From out of nowhere the National Weather Service rolled out an updated wind chill temperature (WCT) in November 2001. As Chief meteorologist for NOAA in the Twin Cities I was stunned that I was excluded from the discussion on this significant change. I believed the old index did exactly what it was designed to do, significantly exaggerate the dangerous impact of the combined cold temperatures and wind.
You can read the scientific background on this change in the story linked below.
Essentially two things were considered beyond the initial study which established the index in 1945. One, the reported winds are taken from instruments extending about 30 feet above the ground. Our exposed skin is usually limited to the first six to seven feet above ground level. Accounting for friction, the formula reduces the impact of the wind by a considerable factor. Secondly, the WCT applies laboratory tests on human skin tissue.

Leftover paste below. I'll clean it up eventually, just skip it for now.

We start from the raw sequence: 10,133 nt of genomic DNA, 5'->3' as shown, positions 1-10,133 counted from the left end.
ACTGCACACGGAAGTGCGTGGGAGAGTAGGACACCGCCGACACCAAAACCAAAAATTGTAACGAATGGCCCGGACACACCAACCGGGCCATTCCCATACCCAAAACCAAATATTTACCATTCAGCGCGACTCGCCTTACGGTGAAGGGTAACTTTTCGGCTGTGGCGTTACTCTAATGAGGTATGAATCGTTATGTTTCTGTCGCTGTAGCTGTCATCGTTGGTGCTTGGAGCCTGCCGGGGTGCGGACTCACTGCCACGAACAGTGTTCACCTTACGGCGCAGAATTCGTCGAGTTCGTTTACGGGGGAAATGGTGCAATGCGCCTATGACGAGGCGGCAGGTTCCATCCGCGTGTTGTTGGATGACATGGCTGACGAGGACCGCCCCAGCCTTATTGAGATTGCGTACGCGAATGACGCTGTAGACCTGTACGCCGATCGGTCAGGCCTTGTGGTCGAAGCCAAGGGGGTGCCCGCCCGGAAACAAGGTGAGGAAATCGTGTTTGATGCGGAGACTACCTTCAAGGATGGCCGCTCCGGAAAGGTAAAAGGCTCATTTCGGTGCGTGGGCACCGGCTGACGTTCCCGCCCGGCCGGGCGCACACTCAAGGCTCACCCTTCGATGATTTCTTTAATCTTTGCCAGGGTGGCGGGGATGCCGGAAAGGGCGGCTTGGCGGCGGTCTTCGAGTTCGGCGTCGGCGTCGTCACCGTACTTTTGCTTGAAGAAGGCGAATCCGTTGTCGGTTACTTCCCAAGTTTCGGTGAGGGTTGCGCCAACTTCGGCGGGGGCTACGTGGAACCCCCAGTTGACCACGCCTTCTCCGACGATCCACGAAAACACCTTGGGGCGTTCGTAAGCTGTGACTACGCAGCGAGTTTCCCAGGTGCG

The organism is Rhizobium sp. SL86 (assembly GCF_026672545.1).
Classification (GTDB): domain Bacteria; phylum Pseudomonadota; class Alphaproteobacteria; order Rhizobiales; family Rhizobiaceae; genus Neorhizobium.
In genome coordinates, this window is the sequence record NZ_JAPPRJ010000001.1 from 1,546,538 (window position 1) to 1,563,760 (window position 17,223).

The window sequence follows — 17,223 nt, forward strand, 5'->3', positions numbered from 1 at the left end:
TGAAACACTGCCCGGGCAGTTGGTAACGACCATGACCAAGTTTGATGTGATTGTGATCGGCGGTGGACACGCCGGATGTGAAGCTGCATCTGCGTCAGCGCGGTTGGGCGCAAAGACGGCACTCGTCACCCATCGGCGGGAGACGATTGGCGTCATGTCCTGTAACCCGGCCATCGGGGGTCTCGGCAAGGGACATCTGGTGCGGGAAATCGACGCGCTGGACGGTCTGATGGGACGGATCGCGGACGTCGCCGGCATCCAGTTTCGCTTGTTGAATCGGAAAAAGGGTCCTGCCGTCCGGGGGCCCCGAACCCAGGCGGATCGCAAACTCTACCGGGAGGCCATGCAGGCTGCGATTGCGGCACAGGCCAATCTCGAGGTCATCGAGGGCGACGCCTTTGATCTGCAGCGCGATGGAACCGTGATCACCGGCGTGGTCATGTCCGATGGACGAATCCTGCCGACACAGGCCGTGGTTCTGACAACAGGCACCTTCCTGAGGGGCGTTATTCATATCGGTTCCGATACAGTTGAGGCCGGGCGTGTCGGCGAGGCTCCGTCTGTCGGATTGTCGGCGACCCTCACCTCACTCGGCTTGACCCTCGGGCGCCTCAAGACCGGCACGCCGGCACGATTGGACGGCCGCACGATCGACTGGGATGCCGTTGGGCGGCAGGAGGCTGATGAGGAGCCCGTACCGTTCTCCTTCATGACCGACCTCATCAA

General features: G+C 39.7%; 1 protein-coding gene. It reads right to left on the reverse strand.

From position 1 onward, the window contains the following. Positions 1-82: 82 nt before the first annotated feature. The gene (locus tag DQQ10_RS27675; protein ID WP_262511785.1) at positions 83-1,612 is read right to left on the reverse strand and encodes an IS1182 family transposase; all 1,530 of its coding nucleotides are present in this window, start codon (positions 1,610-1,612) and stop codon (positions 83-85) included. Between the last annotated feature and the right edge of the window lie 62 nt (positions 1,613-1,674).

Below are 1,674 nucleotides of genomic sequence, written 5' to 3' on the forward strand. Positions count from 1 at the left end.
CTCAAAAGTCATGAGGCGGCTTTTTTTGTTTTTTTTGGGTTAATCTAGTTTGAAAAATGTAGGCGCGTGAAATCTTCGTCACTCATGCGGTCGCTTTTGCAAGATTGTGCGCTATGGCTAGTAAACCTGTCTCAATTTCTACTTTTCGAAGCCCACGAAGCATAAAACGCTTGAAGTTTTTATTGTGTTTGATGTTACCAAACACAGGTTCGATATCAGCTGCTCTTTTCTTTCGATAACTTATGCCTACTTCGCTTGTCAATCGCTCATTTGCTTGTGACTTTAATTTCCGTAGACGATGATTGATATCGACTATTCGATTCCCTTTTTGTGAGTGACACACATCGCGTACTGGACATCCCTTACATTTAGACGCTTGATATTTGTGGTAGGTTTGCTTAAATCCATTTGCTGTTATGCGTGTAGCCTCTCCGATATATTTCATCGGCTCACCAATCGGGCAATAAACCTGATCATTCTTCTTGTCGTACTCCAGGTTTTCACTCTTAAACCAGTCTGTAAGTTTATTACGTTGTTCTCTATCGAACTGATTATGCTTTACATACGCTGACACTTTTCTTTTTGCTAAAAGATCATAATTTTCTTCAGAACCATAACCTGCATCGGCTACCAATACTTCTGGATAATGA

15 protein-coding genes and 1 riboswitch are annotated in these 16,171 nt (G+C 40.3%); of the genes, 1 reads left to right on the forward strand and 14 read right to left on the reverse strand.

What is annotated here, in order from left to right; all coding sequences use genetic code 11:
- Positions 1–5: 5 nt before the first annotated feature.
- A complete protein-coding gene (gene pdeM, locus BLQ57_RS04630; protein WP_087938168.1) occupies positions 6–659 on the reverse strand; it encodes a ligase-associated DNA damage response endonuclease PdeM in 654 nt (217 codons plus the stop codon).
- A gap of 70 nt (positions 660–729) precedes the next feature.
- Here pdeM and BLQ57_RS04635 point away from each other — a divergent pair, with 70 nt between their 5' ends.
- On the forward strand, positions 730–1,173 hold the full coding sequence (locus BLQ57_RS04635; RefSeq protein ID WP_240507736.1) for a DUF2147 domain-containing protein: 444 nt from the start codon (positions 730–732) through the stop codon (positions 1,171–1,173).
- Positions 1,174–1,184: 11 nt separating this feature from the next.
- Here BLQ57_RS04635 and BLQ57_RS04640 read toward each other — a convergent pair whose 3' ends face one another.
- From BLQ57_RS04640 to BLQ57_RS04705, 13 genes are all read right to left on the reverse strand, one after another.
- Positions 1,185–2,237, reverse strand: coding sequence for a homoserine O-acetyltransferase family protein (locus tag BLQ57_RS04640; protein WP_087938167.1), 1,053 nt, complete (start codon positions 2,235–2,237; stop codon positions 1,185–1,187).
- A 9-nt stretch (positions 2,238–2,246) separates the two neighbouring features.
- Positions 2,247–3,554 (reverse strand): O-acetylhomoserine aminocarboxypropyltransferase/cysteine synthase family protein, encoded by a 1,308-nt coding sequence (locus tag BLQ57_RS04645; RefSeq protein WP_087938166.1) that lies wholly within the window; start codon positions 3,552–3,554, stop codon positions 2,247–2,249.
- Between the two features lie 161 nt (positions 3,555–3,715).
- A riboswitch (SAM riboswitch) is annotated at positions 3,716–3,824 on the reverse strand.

To demonstrate the magnitude of the change, take this example: under the old formula a temperature of zero degrees Fahrenheit and a reported 20 mph wind resulted in a wind chill temperature of minus 39 degrees. The new index, applying the same reported conditions determines the wind chill to be minus 22 degrees.
Until the index comes under further scientific scrutiny we will enjoy a gentler and relatively warmer wind chill index. Seldom will you see an index of minus 45. Keep this in mind; a WCT of minus 20 is dangerous.